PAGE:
High step counts can help women avoid complications in childbirth, Israeli study reveals


A new Israeli study found that when pregnant women near the end of their pregnancy walked around from 2,900 steps during their first trimester to 2,100 to 2,200 steps during the ninth month, they can significantly reduce the risk of having to get the baby by cesarean section. The exercise also reduces the risk of postpartum bleeding, high blood pressure, preeclampsia, gestational diabetes, and the use of an epidural during childbirth.

The study was presented at the American Society for Maternal and Fetal Medicine (SMFM) conference, which was recently held in Washington, led by Prof. Ron Belussky, Dr. Chen Ben David, Dr. Yaniv Zipori, and medical students Rayna Boyarsky and Deborah Rosenberg from the obstetrics and gynecology department at Haifa’s Rambam Health Care Campus. The study, which involved 401 women who came to give birth at the hospital during the first six months of 2023, reviewed the physical activity data recorded on those women’s cell phones when the records were checked a year ago. These were women who came to Rambam to give birth to a single fetus vaginally (that is, not a planned cesarean section), some for a first birth, some for a subsequent delivery. The women we tested presented average walking data,” explained Prof. Ron Belussky, director of Rambam’s obstetrical-gynecological ultrasound who was a member of the research team.

Variables such as weight, smoking, and previous C-sections didn’t affect the statistical results in the categories we tested,” Belussky added, “but the number of steps did. When we tried to get a ‘golden number,’ a number of steps that guarantee as much effect as possible, we arrived at a calculation of 2,300 steps per day during the entire pregnancy. This number can reduce the risk of cesarean section by four to five times more than those who go less, and significantly reduce the other risks we examined,” he stated.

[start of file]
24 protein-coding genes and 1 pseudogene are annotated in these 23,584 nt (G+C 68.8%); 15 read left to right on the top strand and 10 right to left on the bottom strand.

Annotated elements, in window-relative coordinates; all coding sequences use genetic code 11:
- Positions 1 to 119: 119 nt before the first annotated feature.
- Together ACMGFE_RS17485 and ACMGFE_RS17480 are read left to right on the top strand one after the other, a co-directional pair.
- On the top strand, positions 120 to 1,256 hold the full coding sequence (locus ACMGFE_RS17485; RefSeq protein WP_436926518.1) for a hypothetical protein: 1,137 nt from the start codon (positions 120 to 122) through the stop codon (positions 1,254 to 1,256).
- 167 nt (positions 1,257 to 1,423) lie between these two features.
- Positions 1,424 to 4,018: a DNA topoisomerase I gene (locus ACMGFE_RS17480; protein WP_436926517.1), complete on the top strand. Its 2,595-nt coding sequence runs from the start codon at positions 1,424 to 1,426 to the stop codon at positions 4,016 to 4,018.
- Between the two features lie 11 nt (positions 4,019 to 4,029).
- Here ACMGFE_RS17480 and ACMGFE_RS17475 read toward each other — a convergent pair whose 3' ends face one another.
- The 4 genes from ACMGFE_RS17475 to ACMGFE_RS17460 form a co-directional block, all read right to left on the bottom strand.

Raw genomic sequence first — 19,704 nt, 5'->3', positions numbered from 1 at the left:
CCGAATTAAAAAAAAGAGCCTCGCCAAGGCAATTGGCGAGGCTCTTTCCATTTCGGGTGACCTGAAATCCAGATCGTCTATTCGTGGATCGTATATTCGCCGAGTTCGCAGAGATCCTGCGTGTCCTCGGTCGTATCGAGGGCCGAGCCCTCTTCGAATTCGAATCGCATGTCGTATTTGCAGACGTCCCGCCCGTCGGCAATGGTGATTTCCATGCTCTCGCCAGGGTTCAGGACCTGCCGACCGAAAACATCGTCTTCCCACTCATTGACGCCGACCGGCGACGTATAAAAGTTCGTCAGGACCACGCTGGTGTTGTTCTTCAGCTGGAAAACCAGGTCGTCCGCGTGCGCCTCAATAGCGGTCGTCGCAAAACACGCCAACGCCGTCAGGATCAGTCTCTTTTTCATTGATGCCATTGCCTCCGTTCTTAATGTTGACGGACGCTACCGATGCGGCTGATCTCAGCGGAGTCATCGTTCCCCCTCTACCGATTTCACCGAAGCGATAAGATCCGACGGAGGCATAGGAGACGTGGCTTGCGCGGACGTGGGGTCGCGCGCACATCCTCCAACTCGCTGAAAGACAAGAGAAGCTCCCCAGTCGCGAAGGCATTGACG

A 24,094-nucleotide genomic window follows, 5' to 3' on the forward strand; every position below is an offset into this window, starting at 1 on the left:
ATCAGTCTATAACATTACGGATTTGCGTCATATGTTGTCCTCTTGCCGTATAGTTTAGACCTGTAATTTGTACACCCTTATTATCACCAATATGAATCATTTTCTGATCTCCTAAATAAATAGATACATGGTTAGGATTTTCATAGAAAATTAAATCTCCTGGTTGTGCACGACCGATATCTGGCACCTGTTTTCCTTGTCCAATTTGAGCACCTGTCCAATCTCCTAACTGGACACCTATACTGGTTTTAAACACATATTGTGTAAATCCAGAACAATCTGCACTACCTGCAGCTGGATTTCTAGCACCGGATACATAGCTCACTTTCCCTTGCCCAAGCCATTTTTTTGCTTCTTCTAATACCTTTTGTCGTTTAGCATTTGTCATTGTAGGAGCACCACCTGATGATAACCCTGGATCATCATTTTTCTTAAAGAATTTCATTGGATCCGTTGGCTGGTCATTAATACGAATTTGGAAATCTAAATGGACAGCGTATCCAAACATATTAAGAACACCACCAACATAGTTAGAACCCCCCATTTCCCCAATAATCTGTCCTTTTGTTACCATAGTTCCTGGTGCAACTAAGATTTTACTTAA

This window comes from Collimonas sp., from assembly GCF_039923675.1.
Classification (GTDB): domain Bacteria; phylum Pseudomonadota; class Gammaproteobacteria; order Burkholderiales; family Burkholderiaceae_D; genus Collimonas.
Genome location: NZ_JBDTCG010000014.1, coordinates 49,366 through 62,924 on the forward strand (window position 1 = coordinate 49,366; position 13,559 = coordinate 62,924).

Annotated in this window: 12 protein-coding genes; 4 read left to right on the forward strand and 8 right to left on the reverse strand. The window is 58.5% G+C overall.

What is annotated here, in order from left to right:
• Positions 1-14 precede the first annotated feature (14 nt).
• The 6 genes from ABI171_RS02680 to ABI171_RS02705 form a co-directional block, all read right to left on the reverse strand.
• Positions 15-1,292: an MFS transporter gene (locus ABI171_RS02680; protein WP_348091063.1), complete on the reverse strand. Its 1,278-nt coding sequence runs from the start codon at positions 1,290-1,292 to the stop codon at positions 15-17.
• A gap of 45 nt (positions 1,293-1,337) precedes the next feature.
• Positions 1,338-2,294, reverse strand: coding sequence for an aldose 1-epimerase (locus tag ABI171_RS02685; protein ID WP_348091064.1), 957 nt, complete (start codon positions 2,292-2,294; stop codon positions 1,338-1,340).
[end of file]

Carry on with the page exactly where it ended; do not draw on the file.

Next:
“We are not talking about athletes. We later checked the data we collected against the developments in the delivery room, and the relationship between the average daily number of steps and the various birth scenarios.”

How many steps-per-day do women walk?

Women of reproductive age walk an average of 4,500 steps a day – not just during organized exercise but in doing chores around their home and getting to work and back. The women surveyed walked an average of 3,300 steps before they became pregnant. During pregnancy, every trimester, the number of steps decreased from 2,900 at the beginning of pregnancy to 2,100-2,200 during the ninth month.

The findings of the study show that women who walked an average of 3,000 steps during their pregnancy were less likely to need epidural anesthesia for pain than those who walked an average of 2,600 steps daily.

Postpartum bleeding complications were observed less among women who managed to walk about 2,800 steps a day, compared to those who walked a daily average of 2,160 steps.

A total of 723 daily steps separated the group of women who had a normal birth compared to those whose birth ended in an unplanned cesarean procedure, when the average number of steps recorded among these groups of women was 2,821 and 2,098 respectively.

The chance of developing preeclampsia and gestational diabetes decreased among women who managed to walk 2,829 steps every day during the months of pregnancy, compared to 2,517 among the women who suffered from these complications

According to the researchers, “It’s hard to say why a daily walk to such an extent affects different birth scenarios since there are a variety of variables, but without a doubt, it is an easy activity that can be good for the mother and the baby.”

Original Article